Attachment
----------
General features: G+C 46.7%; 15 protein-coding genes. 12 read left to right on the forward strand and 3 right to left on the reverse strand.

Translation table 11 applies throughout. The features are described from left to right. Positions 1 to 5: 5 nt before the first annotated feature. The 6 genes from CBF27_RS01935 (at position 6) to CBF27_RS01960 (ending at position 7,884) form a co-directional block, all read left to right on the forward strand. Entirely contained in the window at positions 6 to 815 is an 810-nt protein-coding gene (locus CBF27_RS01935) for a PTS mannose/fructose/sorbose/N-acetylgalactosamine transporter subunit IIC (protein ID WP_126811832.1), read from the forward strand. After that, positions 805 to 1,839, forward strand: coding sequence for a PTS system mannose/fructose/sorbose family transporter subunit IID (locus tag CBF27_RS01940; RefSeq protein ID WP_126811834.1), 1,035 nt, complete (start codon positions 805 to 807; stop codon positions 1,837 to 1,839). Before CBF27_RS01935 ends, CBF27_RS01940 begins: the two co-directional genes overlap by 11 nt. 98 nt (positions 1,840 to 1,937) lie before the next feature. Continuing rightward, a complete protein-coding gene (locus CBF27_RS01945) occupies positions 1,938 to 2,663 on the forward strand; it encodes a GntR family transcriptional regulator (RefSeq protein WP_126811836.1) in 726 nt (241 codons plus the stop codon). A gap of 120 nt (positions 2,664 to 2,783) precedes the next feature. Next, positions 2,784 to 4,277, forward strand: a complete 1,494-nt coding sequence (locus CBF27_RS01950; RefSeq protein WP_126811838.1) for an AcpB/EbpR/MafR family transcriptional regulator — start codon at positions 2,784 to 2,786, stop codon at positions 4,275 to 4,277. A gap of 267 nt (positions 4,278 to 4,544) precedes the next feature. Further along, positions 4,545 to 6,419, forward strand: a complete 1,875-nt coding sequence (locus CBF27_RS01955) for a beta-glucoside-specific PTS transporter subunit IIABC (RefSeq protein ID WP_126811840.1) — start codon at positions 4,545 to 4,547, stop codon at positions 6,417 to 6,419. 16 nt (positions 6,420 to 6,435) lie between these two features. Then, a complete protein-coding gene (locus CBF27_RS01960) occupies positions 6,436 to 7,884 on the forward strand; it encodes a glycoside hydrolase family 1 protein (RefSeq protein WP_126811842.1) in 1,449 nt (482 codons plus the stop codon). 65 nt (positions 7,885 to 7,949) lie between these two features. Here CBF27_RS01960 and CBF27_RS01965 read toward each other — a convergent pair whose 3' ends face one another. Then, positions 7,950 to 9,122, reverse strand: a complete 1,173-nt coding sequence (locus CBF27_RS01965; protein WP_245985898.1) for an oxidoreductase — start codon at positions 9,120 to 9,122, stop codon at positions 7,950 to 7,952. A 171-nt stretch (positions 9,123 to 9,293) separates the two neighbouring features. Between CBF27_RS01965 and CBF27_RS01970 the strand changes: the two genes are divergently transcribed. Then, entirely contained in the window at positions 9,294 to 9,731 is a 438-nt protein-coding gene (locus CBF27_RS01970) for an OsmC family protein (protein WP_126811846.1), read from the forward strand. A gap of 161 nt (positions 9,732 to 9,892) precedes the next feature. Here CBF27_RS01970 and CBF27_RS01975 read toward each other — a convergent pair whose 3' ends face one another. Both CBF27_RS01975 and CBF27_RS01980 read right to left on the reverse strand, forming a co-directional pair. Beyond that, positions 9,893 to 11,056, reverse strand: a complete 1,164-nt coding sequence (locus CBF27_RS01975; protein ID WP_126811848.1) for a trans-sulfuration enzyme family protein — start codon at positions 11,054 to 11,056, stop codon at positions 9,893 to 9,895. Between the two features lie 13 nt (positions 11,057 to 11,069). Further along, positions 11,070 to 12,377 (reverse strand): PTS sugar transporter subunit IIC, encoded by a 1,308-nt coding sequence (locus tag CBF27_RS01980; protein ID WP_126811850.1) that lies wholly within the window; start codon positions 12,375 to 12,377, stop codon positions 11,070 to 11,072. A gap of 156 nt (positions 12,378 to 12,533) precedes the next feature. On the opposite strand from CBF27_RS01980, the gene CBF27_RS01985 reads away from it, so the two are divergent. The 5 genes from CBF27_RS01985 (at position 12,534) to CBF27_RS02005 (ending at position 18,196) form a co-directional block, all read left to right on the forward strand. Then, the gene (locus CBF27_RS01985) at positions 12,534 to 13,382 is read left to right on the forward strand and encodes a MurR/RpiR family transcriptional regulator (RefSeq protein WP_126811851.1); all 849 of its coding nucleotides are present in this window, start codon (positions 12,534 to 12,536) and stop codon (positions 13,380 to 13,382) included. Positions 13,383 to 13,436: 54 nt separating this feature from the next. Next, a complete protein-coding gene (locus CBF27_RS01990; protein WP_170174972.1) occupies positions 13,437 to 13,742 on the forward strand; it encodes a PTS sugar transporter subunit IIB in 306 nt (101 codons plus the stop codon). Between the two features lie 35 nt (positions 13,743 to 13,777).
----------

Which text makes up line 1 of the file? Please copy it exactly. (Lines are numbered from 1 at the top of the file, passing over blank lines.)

General features: G+C 46.7%; 15 protein-coding genes. 12 read left to right on the forward strand and 3 right to left on the reverse strand.